The word receives rather frequent use in the Scriptures; occurring eighty-six times in the Old Testament (in the singular form sixty-four times; the plural form, twenty-two) and fifteen times in the New Testament. Over one-third of its occurrences in the Old Testament are contained within the, being used twenty-two times. This consideration coupled with a general knowledge of the nature of the Book of Daniel may furnish insight into the peculiar and suggestive connotations of the word.
The use of “vision” in the Old Testament seems consistent with the manifest nature of God. Throughout the Scriptures, God is declared as revealing Himself and making His ways known through chosen men. The patriarchs commonly reported that God chose to make His messages known through a vision. “After these things the word of the Lord came to Abram in a vision...” (Gen 15:1). “And he said, ‘Hear my words: If there is a prophet among you, I the Lord make myself known to him in a vision, I speak with him in a dream’” (Num 12:6).
The theory of Malebranche (1638-1715) that sense perceptions are not really organic, but are made possible by the connection of the soul with God, and of God with the soul, may be more than suggestive even when vision is limited to the sense of sight or ocular perception. “We have cognizance of things, as well as objective realities, as subjective thoughts and feelings, through the idea which resides in our souls; but this idea is in God, so that we perceive everything in God as the primal cause of all existence and things.”
The simplest factor in visual space is extension. Every visual sensation comes to consciousness as an extended sensation. It is also to be noted that “perception” is an event in the person, primarily controlled by the excitation of sensory receptors, yet also influenced by other factors of a kind that can be shown to have originated in the life history of the person.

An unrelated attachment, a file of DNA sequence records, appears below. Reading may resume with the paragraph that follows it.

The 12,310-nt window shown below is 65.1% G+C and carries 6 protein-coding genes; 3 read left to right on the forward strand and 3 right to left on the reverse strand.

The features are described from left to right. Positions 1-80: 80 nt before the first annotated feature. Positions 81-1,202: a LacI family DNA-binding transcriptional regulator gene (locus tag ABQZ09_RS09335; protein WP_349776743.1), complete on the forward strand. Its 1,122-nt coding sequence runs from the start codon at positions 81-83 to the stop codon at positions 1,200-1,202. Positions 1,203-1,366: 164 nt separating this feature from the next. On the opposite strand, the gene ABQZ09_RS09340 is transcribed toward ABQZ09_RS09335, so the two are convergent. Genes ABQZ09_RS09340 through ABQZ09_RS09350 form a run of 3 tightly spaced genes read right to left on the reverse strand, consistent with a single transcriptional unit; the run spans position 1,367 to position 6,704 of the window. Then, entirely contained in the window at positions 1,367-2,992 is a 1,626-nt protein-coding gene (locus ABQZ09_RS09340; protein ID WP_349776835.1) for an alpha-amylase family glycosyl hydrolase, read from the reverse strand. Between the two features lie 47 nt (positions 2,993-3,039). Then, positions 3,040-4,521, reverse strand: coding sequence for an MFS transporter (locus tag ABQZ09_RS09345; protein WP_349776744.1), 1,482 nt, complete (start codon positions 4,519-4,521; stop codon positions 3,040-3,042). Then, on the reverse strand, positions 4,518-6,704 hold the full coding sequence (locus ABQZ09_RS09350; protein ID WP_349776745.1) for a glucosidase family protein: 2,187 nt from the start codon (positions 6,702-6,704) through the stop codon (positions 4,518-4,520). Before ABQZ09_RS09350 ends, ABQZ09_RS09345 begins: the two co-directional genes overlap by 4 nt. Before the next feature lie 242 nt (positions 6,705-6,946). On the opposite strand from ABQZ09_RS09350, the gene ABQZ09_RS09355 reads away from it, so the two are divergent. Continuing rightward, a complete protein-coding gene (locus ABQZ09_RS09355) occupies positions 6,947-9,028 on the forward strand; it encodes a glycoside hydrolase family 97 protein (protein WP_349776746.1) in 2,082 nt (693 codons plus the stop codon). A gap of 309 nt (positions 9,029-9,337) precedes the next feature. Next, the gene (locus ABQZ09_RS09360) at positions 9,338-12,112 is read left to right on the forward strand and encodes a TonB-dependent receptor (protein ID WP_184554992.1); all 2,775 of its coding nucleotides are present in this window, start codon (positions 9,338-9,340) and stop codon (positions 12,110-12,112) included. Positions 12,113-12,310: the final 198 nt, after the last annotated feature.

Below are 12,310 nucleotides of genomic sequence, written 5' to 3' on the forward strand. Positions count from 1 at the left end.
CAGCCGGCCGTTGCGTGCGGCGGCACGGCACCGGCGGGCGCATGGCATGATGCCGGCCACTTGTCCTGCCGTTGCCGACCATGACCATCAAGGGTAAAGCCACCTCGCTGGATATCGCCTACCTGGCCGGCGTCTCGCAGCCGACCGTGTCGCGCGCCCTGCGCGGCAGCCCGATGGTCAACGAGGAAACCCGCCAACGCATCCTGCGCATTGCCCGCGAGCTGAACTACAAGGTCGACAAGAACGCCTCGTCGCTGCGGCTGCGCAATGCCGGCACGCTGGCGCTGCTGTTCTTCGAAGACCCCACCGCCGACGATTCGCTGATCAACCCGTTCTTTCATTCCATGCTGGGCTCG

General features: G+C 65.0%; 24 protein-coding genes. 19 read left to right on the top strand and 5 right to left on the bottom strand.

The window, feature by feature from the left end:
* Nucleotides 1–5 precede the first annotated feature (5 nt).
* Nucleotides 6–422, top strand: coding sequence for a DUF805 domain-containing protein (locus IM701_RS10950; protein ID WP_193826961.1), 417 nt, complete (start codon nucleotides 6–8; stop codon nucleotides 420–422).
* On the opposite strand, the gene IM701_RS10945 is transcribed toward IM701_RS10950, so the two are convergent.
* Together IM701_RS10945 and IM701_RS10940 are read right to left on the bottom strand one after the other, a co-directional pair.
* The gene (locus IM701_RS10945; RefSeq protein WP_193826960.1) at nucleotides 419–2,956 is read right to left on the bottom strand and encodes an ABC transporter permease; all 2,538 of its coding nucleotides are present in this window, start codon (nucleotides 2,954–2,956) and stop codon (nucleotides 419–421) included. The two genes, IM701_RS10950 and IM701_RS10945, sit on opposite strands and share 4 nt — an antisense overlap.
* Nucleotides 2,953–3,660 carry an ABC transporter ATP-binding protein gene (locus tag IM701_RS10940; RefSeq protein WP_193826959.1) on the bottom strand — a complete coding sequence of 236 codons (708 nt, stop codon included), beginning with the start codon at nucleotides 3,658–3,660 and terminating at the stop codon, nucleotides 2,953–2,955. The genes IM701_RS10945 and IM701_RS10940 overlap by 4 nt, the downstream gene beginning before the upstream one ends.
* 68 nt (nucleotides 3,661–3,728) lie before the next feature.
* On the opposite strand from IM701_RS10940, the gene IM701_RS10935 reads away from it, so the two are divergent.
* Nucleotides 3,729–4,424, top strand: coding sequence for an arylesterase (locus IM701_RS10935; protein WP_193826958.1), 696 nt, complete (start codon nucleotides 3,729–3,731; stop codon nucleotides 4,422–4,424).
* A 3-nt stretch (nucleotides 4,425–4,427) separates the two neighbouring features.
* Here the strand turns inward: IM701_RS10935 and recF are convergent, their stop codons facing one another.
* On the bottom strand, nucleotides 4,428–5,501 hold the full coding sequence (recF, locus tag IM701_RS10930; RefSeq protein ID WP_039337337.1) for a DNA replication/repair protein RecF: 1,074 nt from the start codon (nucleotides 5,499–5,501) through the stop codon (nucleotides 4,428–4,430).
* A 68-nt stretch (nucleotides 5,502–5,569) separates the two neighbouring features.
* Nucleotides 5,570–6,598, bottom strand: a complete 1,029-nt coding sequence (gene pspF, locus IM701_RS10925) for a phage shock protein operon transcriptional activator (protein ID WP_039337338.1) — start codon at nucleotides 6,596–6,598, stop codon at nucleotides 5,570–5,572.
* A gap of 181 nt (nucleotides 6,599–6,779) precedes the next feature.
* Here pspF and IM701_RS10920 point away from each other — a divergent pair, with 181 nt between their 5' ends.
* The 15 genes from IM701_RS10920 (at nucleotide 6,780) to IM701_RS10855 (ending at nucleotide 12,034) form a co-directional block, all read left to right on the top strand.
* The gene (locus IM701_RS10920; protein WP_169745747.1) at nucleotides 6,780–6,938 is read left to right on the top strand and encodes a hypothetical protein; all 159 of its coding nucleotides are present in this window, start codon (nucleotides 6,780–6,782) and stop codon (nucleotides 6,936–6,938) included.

International Standard Bible Encyclopedia (1915)
The character of the revelation through vision has a double aspect in the Biblical narrative. In one aspect it proposes a revelation for immediate direction, as in the ease of Abram (Ge 15:2 and frequently); Lot (Ge 19:15); Balaam (Nu 22:22), and Peter (Ac 12:7). In another aspect it deals with the development of the as conditioned by the moral ideals of the people; such are the prophetic visions of Isaiah, Ezekiel, Hosea, and Micah, and the apoealypses of Daniel and John. The revelation for immediate direction has many correspondences in the life of the devout in all ages; the prophetic vision, dealing in a penetrating way with the sources of national growth and decay, has its nearest approach in the deliverances of publicists and statesmen who are persuaded that the laws of God, as expressed in self-control, truth, justice, and brotherly love, are supreme, and that the nations which disregard them are marked for ultimate and speedy extinction.
From the nature of the vision as an instrument of divine communication, the seeing of visions is naturally associated with revivals of religion (Eze 12:21-25; Joe 2:28; compare Ac 2:17), and the absence of visions with spiritual decline (Isa 29:11,12; La 2:9; Eze 7:26; Mic 3:6).
One may see visions without being visionary in the bad sense of that word. The outstanding characters to whom visions were vouchsafed in the history of Israel--Abraham, Moses, Jacob, David, Isaiah, Jesus and Paul--were all men of action as well as sentiment, and it is manifest from any fair reading of their lives that their work was helped and not hindered by this aspect of their fellowship with God. For always the vision emphasizes the play of a spiritual world; the response of a man’s spirit to the appeal of that world; and the ordering of both worlds by an "intelligent and compelling Power able to communicate Himself to man and apparently supremely interested in the welfare of man.